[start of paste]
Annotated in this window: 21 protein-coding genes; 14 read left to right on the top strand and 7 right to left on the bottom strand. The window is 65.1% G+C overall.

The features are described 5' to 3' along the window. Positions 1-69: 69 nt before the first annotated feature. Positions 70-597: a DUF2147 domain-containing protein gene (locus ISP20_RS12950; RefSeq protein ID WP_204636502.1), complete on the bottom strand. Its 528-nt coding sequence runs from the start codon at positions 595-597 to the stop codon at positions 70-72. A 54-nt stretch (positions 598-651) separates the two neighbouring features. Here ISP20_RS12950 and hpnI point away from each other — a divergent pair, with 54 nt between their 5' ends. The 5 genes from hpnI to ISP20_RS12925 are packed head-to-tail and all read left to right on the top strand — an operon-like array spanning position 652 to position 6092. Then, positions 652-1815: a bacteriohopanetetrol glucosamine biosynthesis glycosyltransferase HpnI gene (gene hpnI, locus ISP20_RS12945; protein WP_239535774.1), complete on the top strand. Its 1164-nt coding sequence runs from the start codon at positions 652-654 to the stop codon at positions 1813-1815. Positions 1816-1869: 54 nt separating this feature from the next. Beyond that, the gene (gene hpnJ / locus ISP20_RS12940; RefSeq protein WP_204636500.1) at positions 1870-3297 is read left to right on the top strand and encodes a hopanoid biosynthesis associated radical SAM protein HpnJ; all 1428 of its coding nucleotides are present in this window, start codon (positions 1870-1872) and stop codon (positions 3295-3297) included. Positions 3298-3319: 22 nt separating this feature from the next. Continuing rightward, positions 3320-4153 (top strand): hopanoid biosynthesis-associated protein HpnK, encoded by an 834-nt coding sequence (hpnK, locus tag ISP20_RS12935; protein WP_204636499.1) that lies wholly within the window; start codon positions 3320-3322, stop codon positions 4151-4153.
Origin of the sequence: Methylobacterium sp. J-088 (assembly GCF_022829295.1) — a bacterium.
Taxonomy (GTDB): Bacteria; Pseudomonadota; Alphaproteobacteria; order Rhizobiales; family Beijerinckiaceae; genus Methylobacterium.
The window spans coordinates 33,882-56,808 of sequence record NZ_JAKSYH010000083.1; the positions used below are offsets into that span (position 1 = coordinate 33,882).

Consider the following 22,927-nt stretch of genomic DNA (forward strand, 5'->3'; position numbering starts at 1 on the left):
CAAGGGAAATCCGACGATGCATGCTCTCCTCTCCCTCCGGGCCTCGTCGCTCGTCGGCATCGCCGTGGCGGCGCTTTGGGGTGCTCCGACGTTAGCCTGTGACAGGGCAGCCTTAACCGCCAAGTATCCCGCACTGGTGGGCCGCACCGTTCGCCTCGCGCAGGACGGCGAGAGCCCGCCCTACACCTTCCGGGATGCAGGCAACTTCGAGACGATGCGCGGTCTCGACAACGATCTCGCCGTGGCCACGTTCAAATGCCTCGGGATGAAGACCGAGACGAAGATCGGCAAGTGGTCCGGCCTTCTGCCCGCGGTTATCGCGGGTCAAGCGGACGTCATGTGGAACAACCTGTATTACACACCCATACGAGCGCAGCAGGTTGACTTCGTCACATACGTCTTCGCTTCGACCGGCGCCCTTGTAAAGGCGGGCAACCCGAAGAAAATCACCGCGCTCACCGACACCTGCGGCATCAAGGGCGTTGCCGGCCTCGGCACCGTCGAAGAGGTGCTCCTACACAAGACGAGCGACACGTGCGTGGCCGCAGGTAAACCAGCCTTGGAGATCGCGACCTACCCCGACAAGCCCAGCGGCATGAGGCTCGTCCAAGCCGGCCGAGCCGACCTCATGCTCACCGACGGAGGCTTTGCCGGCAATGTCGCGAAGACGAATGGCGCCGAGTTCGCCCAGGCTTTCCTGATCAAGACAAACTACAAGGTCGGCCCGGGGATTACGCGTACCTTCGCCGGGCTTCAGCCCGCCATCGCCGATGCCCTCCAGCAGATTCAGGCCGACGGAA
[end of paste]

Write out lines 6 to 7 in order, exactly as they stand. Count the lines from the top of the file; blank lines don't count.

Consider the following 22,927-nt stretch of genomic DNA (forward strand, 5'->3'; position numbering starts at 1 on the left):
CAAGGGAAATCCGACGATGCATGCTCTCCTCTCCCTCCGGGCCTCGTCGCTCGTCGGCATCGCCGTGGCGGCGCTTTGGGGTGCTCCGACGTTAGCCTGTGACAGGGCAGCCTTAACCGCCAAGTATCCCGCACTGGTGGGCCGCACCGTTCGCCTCGCGCAGGACGGCGAGAGCCCGCCCTACACCTTCCGGGATGCAGGCAACTTCGAGACGATGCGCGGTCTCGACAACGATCTCGCCGTGGCCACGTTCAAATGCCTCGGGATGAAGACCGAGACGAAGATCGGCAAGTGGTCCGGCCTTCTGCCCGCGGTTATCGCGGGTCAAGCGGACGTCATGTGGAACAACCTGTATTACACACCCATACGAGCGCAGCAGGTTGACTTCGTCACATACGTCTTCGCTTCGACCGGCGCCCTTGTAAAGGCGGGCAACCCGAAGAAAATCACCGCGCTCACCGACACCTGCGGCATCAAGGGCGTTGCCGGCCTCGGCACCGTCGAAGAGGTGCTCCTACACAAGACGAGCGACACGTGCGTGGCCGCAGGTAAACCAGCCTTGGAGATCGCGACCTACCCCGACAAGCCCAGCGGCATGAGGCTCGTCCAAGCCGGCCGAGCCGACCTCATGCTCACCGACGGAGGCTTTGCCGGCAATGTCGCGAAGACGAATGGCGCCGAGTTCGCCCAGGCTTTCCTGATCAAGACAAACTACAAGGTCGGCCCGGGGATTACGCGTACCTTCGCCGGGCTTCAGCCCGCCATCGCCGATGCCCTCCAGCAGATTCAGGCCGACGGAA